Life is a journey

Kristine Yakhama
Posted March 12, 2021 from Kenya

Having experienced some forms of online gender-based violence (GBV) I know how stressful and draining it can be. On top of receiving non-consensual content, I also felt pressure to keep quiet, women are not supposed to complain, she says. As a WHRD, am used to the subtle pressure that women not abiding by patriarchal gender norms experience. A continuous trickling of seemingly small questions can be rather stressful: “Why are you so loud and outspoken as a woman? When will you get married? How will you take care of your family if the authorities come for you? These kinds of questions make me feel uncomfortable, they make me wonder if I am doing the right thing, “but if I want online GBV to end I also need to end these harmful gender stereotypes. Establishing women’s rights is a slow process and keeping quiet won’t speed it up.” There is still a lot of work ahead of fellow World pulse champions and women’s rights activists. I recently researched digital rights violations during the COVID-19 pandemic and struggled to find female interviewees. Female journalists reporting on politically sensitive topics experienced reprisals like rape, but due to stigma and worries how this will affect their future, they were not willing to speak out. While male journalists on the other hand expressed themselves freely: men are often perceived as bold and brave, making it easier to speak out on reprisals and rights violations they endured. But the more women speak out, the easier it gets, am convinced. “It really motivates me when I see that other women have faced the same kind of challenges with online violence, and they have dealt with it. Whatever I go through, it’s not the end of life. Hearing other stories helps me to keep working hard, to be a better version of myself and to go beyond the difficulties.” Fighting the digital gender divide is my way to make sure that it gets easier for women to speak out and be loud.

This story was submitted in response to #HerStoryMakesHistory.

Comments 8

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Jill Langhus
Mar 12
Mar 12

Hello, Kristine, Dear,

How are you doing, Dear? That's sad, and annoying, to hear about the female journalist get rape threats for speaking up. I agree more women need to speak out. It's the only way, and more, men. More advocates of women. They're out there but they need to speak up, too. Men are more likely to listen to other men. Hang in there, dear. Thanks for sharing:-)

XX

ARREY- ECHI
Mar 12
Mar 12

Hello Kristine,
Hope you are doing well today. So sorry to hear about the challenges you are facing. I admire the fact that though challenging, you still forge on. These lines below are indeed the reason why we should be telling our stories, because they inspire and motivate others when they know they are not alone:
“It really motivates me when I see that other women have faced the same kind of challenges with online violence, and they have dealt with it. Whatever I go through, it’s not the end of life. Hearing other stories helps me to keep working hard, to be a better version of myself and to go beyond the difficulties.”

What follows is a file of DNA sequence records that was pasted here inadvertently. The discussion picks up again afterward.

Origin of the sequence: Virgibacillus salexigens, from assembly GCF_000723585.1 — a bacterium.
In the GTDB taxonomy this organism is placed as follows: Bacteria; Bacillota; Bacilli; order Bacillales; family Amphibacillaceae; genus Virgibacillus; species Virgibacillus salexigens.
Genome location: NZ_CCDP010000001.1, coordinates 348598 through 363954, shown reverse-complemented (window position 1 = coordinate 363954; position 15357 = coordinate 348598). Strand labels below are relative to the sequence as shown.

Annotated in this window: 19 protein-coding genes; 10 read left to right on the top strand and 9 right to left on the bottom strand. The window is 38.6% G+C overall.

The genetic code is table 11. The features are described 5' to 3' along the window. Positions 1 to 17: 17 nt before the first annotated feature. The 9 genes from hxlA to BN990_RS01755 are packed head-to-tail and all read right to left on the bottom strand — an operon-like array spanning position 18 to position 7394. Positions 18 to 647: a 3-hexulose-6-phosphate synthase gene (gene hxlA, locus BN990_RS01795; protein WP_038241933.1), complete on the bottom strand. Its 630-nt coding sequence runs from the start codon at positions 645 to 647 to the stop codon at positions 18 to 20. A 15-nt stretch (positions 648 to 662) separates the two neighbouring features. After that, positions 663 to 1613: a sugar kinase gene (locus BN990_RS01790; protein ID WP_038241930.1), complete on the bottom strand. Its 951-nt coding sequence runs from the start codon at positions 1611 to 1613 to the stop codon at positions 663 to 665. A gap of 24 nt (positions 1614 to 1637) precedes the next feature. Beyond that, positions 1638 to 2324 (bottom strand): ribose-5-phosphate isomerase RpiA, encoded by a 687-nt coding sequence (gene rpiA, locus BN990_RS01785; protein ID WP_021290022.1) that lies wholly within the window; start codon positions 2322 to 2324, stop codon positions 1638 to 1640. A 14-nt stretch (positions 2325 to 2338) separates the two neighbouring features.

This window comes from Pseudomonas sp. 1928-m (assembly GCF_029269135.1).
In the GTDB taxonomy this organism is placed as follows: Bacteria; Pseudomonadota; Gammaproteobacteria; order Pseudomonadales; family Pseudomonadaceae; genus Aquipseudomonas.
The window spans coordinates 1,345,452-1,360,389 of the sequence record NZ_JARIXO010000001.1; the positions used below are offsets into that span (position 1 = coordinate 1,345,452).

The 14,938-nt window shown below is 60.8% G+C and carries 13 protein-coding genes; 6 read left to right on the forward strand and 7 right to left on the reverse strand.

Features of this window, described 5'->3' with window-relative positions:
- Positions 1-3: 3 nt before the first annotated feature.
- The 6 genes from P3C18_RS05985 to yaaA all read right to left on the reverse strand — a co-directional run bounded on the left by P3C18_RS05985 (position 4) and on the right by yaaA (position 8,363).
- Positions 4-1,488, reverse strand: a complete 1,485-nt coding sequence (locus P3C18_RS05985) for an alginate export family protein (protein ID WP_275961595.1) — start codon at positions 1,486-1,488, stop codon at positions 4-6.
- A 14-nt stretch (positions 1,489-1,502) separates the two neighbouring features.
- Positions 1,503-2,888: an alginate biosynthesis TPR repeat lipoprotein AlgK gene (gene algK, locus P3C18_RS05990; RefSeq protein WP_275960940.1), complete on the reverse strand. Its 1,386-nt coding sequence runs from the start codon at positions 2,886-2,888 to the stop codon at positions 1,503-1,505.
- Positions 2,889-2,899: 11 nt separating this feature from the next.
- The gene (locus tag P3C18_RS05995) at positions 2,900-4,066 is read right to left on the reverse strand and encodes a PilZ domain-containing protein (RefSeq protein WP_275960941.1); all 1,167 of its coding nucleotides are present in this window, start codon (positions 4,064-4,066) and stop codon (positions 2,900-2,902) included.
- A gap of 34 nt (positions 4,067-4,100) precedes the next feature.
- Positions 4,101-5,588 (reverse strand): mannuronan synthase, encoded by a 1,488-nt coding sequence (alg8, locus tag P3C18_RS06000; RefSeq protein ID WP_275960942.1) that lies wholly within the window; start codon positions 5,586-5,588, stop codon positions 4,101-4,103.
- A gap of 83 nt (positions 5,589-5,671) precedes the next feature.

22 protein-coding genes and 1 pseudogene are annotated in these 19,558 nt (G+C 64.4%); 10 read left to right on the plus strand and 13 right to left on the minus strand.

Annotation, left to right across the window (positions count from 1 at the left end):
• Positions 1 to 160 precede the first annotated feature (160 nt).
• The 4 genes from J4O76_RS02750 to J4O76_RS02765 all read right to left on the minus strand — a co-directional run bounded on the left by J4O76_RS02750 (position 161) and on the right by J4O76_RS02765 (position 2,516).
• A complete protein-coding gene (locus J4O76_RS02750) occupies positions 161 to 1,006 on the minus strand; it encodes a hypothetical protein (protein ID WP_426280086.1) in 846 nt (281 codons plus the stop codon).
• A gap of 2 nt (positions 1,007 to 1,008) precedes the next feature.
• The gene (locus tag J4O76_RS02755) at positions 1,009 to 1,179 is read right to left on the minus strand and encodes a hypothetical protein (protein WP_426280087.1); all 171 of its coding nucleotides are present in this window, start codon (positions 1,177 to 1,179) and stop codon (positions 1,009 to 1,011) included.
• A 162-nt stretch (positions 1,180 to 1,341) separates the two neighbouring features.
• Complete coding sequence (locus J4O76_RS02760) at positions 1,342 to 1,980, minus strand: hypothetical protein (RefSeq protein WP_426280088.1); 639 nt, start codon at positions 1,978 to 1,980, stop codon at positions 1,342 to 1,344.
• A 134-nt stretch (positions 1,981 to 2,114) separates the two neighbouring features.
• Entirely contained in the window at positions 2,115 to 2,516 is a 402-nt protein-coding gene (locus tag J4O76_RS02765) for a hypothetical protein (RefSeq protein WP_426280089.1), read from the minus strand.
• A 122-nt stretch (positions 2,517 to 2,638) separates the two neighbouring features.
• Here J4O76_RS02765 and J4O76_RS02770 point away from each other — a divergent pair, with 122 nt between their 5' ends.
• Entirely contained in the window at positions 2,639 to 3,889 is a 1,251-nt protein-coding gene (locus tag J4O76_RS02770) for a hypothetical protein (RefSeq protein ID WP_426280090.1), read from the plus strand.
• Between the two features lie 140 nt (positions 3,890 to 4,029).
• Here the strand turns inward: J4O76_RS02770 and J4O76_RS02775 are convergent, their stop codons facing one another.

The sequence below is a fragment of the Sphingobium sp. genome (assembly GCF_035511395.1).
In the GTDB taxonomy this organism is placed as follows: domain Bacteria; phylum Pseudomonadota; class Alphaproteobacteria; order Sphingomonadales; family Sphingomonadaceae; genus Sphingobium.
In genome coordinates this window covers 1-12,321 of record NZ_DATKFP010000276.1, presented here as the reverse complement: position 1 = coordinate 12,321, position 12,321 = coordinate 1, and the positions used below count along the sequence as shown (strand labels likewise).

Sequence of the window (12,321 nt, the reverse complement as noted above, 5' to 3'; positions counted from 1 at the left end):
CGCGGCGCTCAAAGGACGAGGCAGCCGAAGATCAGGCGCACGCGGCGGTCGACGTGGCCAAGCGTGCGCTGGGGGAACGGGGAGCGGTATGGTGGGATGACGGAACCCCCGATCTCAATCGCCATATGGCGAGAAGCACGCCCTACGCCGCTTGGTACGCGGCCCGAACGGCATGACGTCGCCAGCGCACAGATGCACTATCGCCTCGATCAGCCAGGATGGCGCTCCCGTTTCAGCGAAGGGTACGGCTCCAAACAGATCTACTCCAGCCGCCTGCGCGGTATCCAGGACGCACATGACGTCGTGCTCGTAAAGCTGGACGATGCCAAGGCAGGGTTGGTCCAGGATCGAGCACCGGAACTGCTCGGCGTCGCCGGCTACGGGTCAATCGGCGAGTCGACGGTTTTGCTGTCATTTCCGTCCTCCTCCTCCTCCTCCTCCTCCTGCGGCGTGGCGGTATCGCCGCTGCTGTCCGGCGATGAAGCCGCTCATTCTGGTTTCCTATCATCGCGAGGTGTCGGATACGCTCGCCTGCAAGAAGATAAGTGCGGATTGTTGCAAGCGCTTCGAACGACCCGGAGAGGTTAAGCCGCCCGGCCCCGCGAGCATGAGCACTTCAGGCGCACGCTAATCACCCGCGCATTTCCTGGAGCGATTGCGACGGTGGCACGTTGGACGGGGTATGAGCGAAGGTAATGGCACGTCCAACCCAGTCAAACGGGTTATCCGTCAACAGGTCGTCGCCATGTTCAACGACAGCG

Thank you and keep on keeping on.

Tamarack Verrall
Mar 12
Mar 12

Hi Kristine,
This is all so true, and by naming it you have taken away some of its power, these many ways of punishing women for speaking out. It truly is empowering to read your words, naming these ways people try to wear us down, discrediting us for breaking the rules by naming oppression. When as women we refuse to be silenced, letting these attempts to discredit us roll off our backs, we truly do create change. I love that you know that with your determination to speak out, you are opening the path for other women.
In sisterhood,
Tam

Nini Mappo
Mar 13
Mar 13

Dear Kristine,
It is very unfortunate what you have experienced, but encouraging to hear that your courage silences the fears of these bullying and intimidations so that you can keep going, pushing for the change that we so desperately need. Good on you. Be safe, and take care.

Sushmita Das
Mar 13
Mar 13

The general questions that women are asked by this society is extremely distressing. It may try to break us and all we need to do is to remain firm with our objectives to lead world independently. GBV is really difficult to be eradicated from its roots but we women can put our utmost efforts to do so. Thanks for sharing your powerful words.

Keelan
Mar 14
Mar 14

Thank you for sharing, this is such an important issue. It reminds me how valuable each and every one of our voices is. We never know who we might inspire to stand and speak up next. It's truly a snowball effect, and we all must be brave enough to get -and keep- the ball rolling!

charlenegailtaruwona

Dear Kristine,
I am sorry that you have experienced this. However I thank you for calling out the abuse and not keeping quiet. So many women will find courage to face this by reading your story. We need to keep fighting. Enough is enough!

ikirimat
Apr 02
Apr 02

Thank you for sharing the experience of a female in journalism world. The digital life is here to stay with us and we surely need to embrace it and know how to navigate through the challenges while speaking out for its betterment for women